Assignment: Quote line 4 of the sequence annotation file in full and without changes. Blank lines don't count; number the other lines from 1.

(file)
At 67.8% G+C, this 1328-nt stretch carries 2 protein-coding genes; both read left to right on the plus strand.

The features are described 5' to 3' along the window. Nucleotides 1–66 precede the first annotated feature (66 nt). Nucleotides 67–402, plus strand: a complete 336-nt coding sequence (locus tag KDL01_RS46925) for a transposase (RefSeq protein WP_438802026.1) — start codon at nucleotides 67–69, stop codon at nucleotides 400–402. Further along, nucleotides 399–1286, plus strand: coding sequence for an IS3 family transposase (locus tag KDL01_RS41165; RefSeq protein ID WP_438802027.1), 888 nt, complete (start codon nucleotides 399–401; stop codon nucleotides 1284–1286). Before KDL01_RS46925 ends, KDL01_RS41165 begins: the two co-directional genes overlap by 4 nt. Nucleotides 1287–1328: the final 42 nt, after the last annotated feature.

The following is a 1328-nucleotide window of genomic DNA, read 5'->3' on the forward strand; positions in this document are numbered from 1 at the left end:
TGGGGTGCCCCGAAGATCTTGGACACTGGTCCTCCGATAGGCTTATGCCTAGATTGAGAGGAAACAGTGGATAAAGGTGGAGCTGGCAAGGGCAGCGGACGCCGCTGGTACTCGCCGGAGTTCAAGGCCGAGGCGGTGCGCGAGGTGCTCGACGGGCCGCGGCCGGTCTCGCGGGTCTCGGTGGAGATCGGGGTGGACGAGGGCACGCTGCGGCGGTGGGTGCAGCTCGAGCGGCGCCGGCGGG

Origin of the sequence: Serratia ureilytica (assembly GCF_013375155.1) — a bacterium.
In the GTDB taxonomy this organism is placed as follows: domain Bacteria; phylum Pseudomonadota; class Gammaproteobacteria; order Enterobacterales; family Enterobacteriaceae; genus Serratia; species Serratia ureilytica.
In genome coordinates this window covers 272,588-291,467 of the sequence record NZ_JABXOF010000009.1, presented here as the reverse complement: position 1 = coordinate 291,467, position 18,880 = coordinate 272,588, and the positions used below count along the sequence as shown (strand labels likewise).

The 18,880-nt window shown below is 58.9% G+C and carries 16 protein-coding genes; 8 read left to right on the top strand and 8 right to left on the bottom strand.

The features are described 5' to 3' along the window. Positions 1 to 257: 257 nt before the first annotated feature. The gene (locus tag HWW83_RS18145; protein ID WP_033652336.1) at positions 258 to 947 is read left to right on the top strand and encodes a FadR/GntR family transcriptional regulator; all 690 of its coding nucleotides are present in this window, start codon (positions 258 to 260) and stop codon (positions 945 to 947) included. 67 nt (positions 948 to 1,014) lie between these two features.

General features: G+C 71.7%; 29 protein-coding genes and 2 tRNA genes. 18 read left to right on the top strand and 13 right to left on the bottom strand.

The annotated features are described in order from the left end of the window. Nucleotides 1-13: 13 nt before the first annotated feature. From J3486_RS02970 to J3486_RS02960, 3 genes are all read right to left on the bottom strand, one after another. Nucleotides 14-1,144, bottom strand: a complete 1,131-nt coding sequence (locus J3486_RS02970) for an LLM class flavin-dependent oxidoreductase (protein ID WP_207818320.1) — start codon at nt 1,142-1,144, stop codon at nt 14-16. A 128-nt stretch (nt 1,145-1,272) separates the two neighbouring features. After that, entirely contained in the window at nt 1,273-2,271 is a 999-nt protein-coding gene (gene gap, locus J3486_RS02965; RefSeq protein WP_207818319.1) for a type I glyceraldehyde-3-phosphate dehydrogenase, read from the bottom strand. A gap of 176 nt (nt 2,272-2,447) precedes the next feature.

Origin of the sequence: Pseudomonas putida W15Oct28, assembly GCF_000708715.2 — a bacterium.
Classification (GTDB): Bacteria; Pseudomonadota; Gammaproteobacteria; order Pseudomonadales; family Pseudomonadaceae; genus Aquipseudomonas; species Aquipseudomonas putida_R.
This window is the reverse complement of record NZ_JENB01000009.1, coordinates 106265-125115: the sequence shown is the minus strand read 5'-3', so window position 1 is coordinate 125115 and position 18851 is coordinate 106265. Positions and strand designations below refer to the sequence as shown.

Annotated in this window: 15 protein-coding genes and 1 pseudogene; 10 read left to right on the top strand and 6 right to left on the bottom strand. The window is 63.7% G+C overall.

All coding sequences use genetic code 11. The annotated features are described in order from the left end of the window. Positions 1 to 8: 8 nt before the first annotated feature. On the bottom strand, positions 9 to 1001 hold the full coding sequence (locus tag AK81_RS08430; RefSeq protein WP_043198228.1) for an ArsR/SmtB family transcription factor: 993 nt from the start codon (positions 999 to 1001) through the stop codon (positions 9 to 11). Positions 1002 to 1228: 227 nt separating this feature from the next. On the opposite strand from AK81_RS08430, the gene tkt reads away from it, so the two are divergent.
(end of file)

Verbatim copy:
TGGGGTGCCCCGAAGATCTTGGACACTGGTCCTCCGATAGGCTTATGCCTAGATTGAGAGGAAACAGTGGATAAAGGTGGAGCTGGCAAGGGCAGCGGACGCCGCTGGTACTCGCCGGAGTTCAAGGCCGAGGCGGTGCGCGAGGTGCTCGACGGGCCGCGGCCGGTCTCGCGGGTCTCGGTGGAGATCGGGGTGGACGAGGGCACGCTGCGGCGGTGGGTGCAGCTCGAGCGGCGCCGGCGGG